How to Improve your Product with Limited Resources

If a Product Manager was given three wishes, I’m willing to bet one of them would be an infinite amount of resources to work with.

Unfortunately, genies are in short supply, and there’s no such thing as infinite resources.

This gives Product teams a bit of a problem. In fact, it gives the whole organization a bit of a problem.

And B2B SaaS companies are left with the ultimate question:

“It’s impossible to build everything we’d like to, so how can we improve our product?”

I’m not going to lie and tell you there’s an easy answer to this question. There isn’t.

But what I can do is point you in the right direction. There are three things you need to do in order to start improving your product with limited resources.

So let’s get cracking…

1. Segment

analyzing feedback

Chances are, the real reason you’re asking this question is because you’re inundated with feedback and feature requests, and have a product backlog the length of the Nile.

As much as you’d love to build them all, you can’t. You don’t have the resources.

So, how do you choose which feedback to focus on?

You have to segment your data.

To do this, you need to go back to your product strategy. If you don’t have one, you should probably get one sorted.

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Your strategy should tell you what your goals and objectives are for the upcoming month, or quarter, or year.

For example, your goal might be to close more Enterprise deals in the Education sector. We’ll call them Double E’s.

That might seem a little too detailed, but that’s important when you have a large product backlog.

By defining a specific goal, you’re now able to segment your data and focus on feedback that your current Double E customers have given.

Logically, it stands to reason that if your current Double E customers want something, then your Double E prospects will want it too.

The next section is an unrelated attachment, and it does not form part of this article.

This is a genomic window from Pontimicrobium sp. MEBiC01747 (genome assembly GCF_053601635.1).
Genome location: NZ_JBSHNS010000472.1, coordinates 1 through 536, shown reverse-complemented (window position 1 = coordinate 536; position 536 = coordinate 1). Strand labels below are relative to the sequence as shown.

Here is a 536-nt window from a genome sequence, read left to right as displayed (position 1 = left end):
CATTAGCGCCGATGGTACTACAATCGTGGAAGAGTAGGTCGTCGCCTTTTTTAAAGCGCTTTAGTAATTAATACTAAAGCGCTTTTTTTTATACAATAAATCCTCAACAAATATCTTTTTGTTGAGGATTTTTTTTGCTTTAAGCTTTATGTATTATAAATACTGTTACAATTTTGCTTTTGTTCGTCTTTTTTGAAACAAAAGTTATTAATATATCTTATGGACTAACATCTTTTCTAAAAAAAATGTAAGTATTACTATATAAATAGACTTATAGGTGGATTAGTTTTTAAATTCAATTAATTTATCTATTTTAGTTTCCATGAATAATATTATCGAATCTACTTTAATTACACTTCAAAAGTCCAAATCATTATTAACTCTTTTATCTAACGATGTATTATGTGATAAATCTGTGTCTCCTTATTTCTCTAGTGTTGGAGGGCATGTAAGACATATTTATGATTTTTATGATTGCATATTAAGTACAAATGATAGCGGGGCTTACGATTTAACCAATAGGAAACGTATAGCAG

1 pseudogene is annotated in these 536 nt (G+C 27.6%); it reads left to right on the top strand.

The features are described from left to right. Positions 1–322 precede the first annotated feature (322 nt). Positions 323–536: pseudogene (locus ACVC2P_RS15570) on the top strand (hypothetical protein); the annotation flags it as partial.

Segmenting your data means you can drill down into a specific group of users, instantly eliminating a lot of currently unnecessary feedback.

2. Prioritize

manage feedback

Of course, if you’re a large Enterprise company yourself, then you’ll have a load of feedback left to sort through, EVEN after segmenting.

How do you know what’s the most important? What do your Double E customers really want?

The solution to this is prioritization.

If you aren’t already, you should be collecting prioritization data from your customers.

I know that a lot of Product managers like to do this themselves, but the trouble is it doesn’t scale, and you don’t always know exactly what your customers want the most.

Related: Product Managers Shouldn’t Prioritize

By allowing your customers to provide their own priorities, you free yourself up to make the big, high-level decisions. Let’s face it, that’s the best part of the job.

So you take the data you’ve segmented, and then you use your customers’ priorities to determine which ideas you should be working on first.

It’s also wise, at this stage, to determine how much effort each of the requests will take to build, and plot an effort-value chart like the one below.

prioritize feature requests

This way you can easily identify any quick wins, and also spot which ideas will take up far too much resources.

3. Saying No

A lot of companies find it hard to say ‘no’ to customers. They’re scared of backlash, of angry customers, of churn.

Maybe they have a point. But regardless, saying ‘no’ is something you simply have to get used to.

Technically, this isn’t part of the answer to the initial question. This won’t help you improve your product with limited resources.

But I’ve included it as a final step because it’s an important, no, crucial, thing to do.

If your customers have taken the time to provide feedback, the least you can do is inform them when you decide to say ‘no’.

It can be a tough conversation, but it doesn’t have to be.

The thing is, because of your prioritization data, you have a valid reason to say ‘no’. You can point them at the data you’ve assembled and tell them that it simply isn’t a priority, or that it would take too much effort for the value you’d gain.

That explanation is key. If you have a valid reason, they can’t be angry, at least not for long.

You owe it to your customers to explain why you’re not building their suggestion.

Summary

To conclude:

  • If you have limited resources, it’s still possible to improve your product.

  • Start by segmenting your feedback to a specific group of users, based on your product strategy.

  • Next, see what their priorities are, and build up an effort-value chart to identify quick wins.

  • Finally, make sure to communicate back to customers, even if it’s to say ‘no’.

Best of luck!

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